The NWT government has ruled out closing liquor stores during the coronavirus pandemic, bucking calls from Indigenous leaders for territory-wide restrictions.

The move aims to avoid overloading the health system and emergency services with those struggling with addiction, Finance Minister Caroline Wawzonek told reporters Thursday. 

Closing stores wouldn’t necessarily end the gatherings and social harms springing from alcohol use, she said.

“Closing the liquor stores doesn’t actually accomplish that goal wholesale,” Wawzonek said. 

“What (restrictions) can do is in fact make addictions situations worse. For people who are particularly addicted, it could turn to more dangerous, more problematic substances, even more unhealthy behaviours.”

She said municipal and Indigenous governments may enforce temporary restrictions or temporary prohibitions on the community level, but didn’t rule out possible territorial action against bootlegging. There are 15 NWT communities with prohibition or alcohol restrictions in place before the pandemic.

Last Friday, Dene national chief Norman Yakeleya called for the territorial government to immediately strike a working group to tackle the issue and impose territory-wide restrictions.

He said action had to be taken at once.

“We cannot wait until Sunday, Monday. We’ve got to do it now,” he said. “The motion speaks to Saturday. We have to know that this is how serious it is and that the chiefs have spoken.”

Inuvialuit Regional Corporation chair and chief executive Duane Smith joined that call for restrictions in a news release on Monday, calling it a vital safety measure. 

Asked about the urgency expressed by the Dene Nation, Wawzonek said the issue would require a longer term response.

“Longer term solutions won’t happen in a day or a week,” she said, acknowledging alcohol as a long standing issue in the NWT. “The longer term solutions are going to take more than that.”

She added communities could adapt local police priorities to their specific concerns as needed.

Ten communities don’t have RCMP officers, however. In response, Wawzonek said those without detachments can still discuss and change matters with police.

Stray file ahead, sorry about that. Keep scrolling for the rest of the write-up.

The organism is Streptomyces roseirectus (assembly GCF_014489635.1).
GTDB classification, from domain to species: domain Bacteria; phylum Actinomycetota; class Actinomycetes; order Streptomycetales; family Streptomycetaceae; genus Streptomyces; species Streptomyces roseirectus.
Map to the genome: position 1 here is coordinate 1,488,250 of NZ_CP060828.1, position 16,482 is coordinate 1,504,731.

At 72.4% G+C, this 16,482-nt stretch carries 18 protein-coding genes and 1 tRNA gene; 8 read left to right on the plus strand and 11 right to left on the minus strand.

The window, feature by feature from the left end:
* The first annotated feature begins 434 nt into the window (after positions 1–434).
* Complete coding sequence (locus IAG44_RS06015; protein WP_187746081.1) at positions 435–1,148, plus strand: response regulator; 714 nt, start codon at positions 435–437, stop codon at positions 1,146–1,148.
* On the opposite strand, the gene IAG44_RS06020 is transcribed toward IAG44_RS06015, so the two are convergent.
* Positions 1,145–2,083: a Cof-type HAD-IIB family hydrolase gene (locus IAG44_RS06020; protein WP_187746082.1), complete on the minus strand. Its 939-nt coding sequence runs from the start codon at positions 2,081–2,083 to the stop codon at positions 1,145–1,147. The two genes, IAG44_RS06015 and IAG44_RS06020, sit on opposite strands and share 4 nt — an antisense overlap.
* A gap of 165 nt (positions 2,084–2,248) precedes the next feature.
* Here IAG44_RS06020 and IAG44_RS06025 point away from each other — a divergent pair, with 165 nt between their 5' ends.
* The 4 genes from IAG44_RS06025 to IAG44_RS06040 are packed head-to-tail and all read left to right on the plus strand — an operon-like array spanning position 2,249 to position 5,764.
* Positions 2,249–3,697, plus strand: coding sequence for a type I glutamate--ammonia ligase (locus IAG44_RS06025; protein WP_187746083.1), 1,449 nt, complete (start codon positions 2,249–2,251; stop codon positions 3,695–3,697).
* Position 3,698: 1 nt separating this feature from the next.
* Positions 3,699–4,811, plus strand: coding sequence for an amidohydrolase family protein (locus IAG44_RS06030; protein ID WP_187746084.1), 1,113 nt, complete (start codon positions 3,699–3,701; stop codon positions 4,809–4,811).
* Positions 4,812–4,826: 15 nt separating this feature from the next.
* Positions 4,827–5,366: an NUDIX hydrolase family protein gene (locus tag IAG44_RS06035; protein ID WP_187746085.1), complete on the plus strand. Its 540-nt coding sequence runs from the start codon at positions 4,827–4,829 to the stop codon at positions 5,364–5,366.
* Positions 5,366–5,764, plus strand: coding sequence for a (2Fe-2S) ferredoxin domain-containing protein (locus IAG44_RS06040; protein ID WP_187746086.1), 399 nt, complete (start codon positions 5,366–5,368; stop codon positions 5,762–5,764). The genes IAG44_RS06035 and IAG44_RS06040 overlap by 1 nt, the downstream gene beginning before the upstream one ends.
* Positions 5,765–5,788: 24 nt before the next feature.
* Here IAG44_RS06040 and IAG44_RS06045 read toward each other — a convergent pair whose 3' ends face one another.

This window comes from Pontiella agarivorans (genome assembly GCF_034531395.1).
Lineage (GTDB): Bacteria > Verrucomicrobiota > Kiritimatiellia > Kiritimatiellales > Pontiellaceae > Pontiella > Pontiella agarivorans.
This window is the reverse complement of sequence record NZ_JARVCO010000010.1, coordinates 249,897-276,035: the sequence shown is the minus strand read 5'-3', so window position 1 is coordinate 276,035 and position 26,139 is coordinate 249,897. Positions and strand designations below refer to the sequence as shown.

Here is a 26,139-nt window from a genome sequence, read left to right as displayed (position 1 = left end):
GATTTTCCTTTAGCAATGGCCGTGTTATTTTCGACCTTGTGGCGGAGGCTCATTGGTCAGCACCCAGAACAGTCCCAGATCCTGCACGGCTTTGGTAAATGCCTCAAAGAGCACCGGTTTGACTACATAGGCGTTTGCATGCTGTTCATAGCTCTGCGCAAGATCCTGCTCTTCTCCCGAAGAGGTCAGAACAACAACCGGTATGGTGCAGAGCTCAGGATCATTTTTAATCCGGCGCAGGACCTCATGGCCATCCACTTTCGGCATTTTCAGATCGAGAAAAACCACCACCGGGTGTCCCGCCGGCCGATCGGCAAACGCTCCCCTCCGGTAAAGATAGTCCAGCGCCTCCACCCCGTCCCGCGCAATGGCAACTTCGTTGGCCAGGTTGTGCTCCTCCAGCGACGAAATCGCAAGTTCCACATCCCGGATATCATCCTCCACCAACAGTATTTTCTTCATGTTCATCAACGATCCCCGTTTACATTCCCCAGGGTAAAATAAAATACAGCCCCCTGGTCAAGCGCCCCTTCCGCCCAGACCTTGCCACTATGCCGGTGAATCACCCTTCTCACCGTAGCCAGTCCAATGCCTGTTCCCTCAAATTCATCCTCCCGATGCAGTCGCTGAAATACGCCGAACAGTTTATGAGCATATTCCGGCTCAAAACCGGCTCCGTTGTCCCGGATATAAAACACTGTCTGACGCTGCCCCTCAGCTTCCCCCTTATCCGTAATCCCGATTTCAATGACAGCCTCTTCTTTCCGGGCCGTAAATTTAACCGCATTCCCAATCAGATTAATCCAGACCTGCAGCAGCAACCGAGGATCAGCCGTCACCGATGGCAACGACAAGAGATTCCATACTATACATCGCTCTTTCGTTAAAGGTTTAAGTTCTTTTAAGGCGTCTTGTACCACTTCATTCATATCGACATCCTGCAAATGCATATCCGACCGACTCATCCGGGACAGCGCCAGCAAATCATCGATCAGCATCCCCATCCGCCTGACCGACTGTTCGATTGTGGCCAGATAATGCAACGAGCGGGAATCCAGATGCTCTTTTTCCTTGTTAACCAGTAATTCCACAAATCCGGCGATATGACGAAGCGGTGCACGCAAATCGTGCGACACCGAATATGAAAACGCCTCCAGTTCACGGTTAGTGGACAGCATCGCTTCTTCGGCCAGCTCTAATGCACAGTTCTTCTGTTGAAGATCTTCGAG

More restrictions may come, minister says

Wawzonek left the door open for the creation of the working group requested by the Dene Nation, and an “amount of restrictions,” particularly to tackle bootlegging. That said, she wanted to avoid restrictions on purchasing that would simply lead to consumers to making more visits to the liquor store.

“It would be to target those abusing alcohol or taking advantage of people who are addicted to alcohol,” she said, adding she didn’t want to signal to those individuals what those restrictions would be right now. 

“We can’t stop all bootlegging,” she said, adding legal, responsible consumption wasn’t a target. Suspicious purchases were more a concern, she said, but stopped short of specific measures.

“If I come out and say, we’re going to restrict A, B, and C. … Then the very thing (bootleggers) are going to do is turn around purchase A, B, and C,” she said.


Nick Pearce

Nick Pearce is a writer and reporter in Yellowknife, looking for unique stories on the environment and people that make up the North. He's a graduate of Queen's University, where he studied Global Development...

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  1. they should make the people of yellowknife decide they don’t own their body and i like my beer after work why are you deciding when i know the liqour store is under controlled why close it i want to know a good reason i know i’m gonna die someday not today but today i want my beer i hope you all understand from martha karoo